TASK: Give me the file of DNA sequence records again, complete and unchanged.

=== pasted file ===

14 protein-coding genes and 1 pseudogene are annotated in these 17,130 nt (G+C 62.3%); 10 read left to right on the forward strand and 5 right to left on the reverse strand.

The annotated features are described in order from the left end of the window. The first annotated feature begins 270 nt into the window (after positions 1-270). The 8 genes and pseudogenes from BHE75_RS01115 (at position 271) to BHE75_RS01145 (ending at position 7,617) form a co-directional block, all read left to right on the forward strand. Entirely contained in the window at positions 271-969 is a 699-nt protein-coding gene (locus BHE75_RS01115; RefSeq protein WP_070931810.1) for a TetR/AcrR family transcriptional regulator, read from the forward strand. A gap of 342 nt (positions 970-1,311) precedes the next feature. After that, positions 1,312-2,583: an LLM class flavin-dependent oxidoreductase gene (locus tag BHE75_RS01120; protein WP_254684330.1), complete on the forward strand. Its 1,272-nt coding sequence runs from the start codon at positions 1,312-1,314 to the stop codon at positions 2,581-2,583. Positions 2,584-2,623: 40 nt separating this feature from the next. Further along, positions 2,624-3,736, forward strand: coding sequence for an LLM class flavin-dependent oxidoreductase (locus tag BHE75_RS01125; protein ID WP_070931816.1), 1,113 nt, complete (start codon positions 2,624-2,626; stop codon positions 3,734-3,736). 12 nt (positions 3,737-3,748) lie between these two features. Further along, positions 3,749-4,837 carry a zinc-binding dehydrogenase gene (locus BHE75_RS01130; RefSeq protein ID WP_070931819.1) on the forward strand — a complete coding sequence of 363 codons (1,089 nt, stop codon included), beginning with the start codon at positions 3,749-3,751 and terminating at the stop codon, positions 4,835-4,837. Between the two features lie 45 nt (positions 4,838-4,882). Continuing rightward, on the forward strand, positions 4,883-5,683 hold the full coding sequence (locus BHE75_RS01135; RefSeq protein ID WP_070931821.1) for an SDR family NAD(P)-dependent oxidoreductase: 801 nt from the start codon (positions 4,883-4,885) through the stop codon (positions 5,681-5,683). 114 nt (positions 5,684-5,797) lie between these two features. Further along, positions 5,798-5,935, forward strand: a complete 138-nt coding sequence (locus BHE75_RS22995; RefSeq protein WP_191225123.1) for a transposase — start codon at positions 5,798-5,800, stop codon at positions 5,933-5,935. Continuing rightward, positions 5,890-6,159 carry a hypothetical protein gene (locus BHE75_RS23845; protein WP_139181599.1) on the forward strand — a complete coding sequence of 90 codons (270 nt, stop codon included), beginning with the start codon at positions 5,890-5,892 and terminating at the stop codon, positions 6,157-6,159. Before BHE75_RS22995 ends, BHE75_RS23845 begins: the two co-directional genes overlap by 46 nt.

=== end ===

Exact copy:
14 protein-coding genes and 1 pseudogene are annotated in these 17,130 nt (G+C 62.3%); 10 read left to right on the forward strand and 5 right to left on the reverse strand.

The annotated features are described in order from the left end of the window. The first annotated feature begins 270 nt into the window (after positions 1-270). The 8 genes and pseudogenes from BHE75_RS01115 (at position 271) to BHE75_RS01145 (ending at position 7,617) form a co-directional block, all read left to right on the forward strand. Entirely contained in the window at positions 271-969 is a 699-nt protein-coding gene (locus BHE75_RS01115; RefSeq protein WP_070931810.1) for a TetR/AcrR family transcriptional regulator, read from the forward strand. A gap of 342 nt (positions 970-1,311) precedes the next feature. After that, positions 1,312-2,583: an LLM class flavin-dependent oxidoreductase gene (locus tag BHE75_RS01120; protein WP_254684330.1), complete on the forward strand. Its 1,272-nt coding sequence runs from the start codon at positions 1,312-1,314 to the stop codon at positions 2,581-2,583. Positions 2,584-2,623: 40 nt separating this feature from the next. Further along, positions 2,624-3,736, forward strand: coding sequence for an LLM class flavin-dependent oxidoreductase (locus tag BHE75_RS01125; protein ID WP_070931816.1), 1,113 nt, complete (start codon positions 2,624-2,626; stop codon positions 3,734-3,736). 12 nt (positions 3,737-3,748) lie between these two features. Further along, positions 3,749-4,837 carry a zinc-binding dehydrogenase gene (locus BHE75_RS01130; RefSeq protein ID WP_070931819.1) on the forward strand — a complete coding sequence of 363 codons (1,089 nt, stop codon included), beginning with the start codon at positions 3,749-3,751 and terminating at the stop codon, positions 4,835-4,837. Between the two features lie 45 nt (positions 4,838-4,882). Continuing rightward, on the forward strand, positions 4,883-5,683 hold the full coding sequence (locus BHE75_RS01135; RefSeq protein ID WP_070931821.1) for an SDR family NAD(P)-dependent oxidoreductase: 801 nt from the start codon (positions 4,883-4,885) through the stop codon (positions 5,681-5,683). 114 nt (positions 5,684-5,797) lie between these two features. Further along, positions 5,798-5,935, forward strand: a complete 138-nt coding sequence (locus BHE75_RS22995; RefSeq protein WP_191225123.1) for a transposase — start codon at positions 5,798-5,800, stop codon at positions 5,933-5,935. Continuing rightward, positions 5,890-6,159 carry a hypothetical protein gene (locus BHE75_RS23845; protein WP_139181599.1) on the forward strand — a complete coding sequence of 90 codons (270 nt, stop codon included), beginning with the start codon at positions 5,890-5,892 and terminating at the stop codon, positions 6,157-6,159. Before BHE75_RS22995 ends, BHE75_RS23845 begins: the two co-directional genes overlap by 46 nt.